Even before the Hobby Lobby case, the Department of Health and Human Services said that nonprofit religious employers could opt-out of the mandate by notifying their insurance providers with a signed form that stated their objection to paying for contraception coverage. The insurance company would then provide that part of the coverage themselves and receive a reimbursement from the government to cover the costs.

The Little Sisters of the Poor rejected this provision, saying that they would be complicit in providing drugs that prevent conception, and in their eyes, end human life. Once again the Supreme Court agreed, issuing an emergency injunction in January.

On Aug. 22, the Administration announced a compromise, which stands as the current policy, in which religious employers — and eventually some private companies — notify the government of their objection. The government then works with insurance companies to provide contraception coverage.

A statement issued by HHS said that the compromise would “balance our commitment to helping ensure women have continued access to coverage for preventative services important to their health, with the administration’s goal of respecting religious beliefs.” It is meant to address concerns from religious nonprofits as well as “closely held” private businesses like Hobby Lobby. (The government and courts are figuring out what “closely held” means in practice.)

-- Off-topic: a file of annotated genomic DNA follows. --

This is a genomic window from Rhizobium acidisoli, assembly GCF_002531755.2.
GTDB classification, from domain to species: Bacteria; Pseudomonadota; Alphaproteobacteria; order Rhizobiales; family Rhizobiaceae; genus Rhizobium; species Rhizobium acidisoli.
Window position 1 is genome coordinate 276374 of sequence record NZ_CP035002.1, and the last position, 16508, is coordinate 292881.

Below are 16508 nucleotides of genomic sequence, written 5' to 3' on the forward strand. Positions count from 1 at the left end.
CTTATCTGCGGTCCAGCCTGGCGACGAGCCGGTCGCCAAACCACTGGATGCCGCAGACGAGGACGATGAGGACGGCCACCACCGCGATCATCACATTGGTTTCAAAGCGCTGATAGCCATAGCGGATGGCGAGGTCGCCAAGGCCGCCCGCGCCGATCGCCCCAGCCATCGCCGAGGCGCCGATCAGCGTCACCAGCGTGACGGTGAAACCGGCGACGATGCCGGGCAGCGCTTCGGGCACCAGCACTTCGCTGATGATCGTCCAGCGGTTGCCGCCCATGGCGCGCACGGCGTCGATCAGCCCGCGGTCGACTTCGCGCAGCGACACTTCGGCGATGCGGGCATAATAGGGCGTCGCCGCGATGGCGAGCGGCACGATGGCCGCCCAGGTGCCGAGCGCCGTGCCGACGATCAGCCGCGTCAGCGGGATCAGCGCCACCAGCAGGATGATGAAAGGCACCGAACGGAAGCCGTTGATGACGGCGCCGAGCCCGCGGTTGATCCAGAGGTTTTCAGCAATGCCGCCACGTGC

The Little Sisters and Catholic bishops rejected the compromise, saying that even though they themselves wouldn’t have to pay for the coverage, they still would have to direct third parties (insurance companies) to provide coverage they find morally objectionable.

“The regulations would only modify the ‘accommodation,’ under which the mandate still applies and still requires provision of the objectionable coverage,” Kurtz said last month. He said the compromise, by applying to only certain private companies, would “reduce, rather than expand, the scope of religious freedom.”

Some Catholic critics attacked the new rules from the other side, saying that Catholic parishes and dioceses should not be exempt from the rules, as the law is currently written.

Calling the new rule a “farce,” Catholics for Choice president Jon O’Brien said last month that “the administration is bending over backwards to appease its biggest critics. The US Conference of Catholic Bishops will not rest until every employer has the right to opt out of this benefit.”

But lawyers from the Becket Fund for Religious Liberty, who represent the Little Sisters, say the issue is using the Little Sisters’ insurance plan, provided by the Catholic company Christian Brothers, as a vehicle for providing contraception coverage.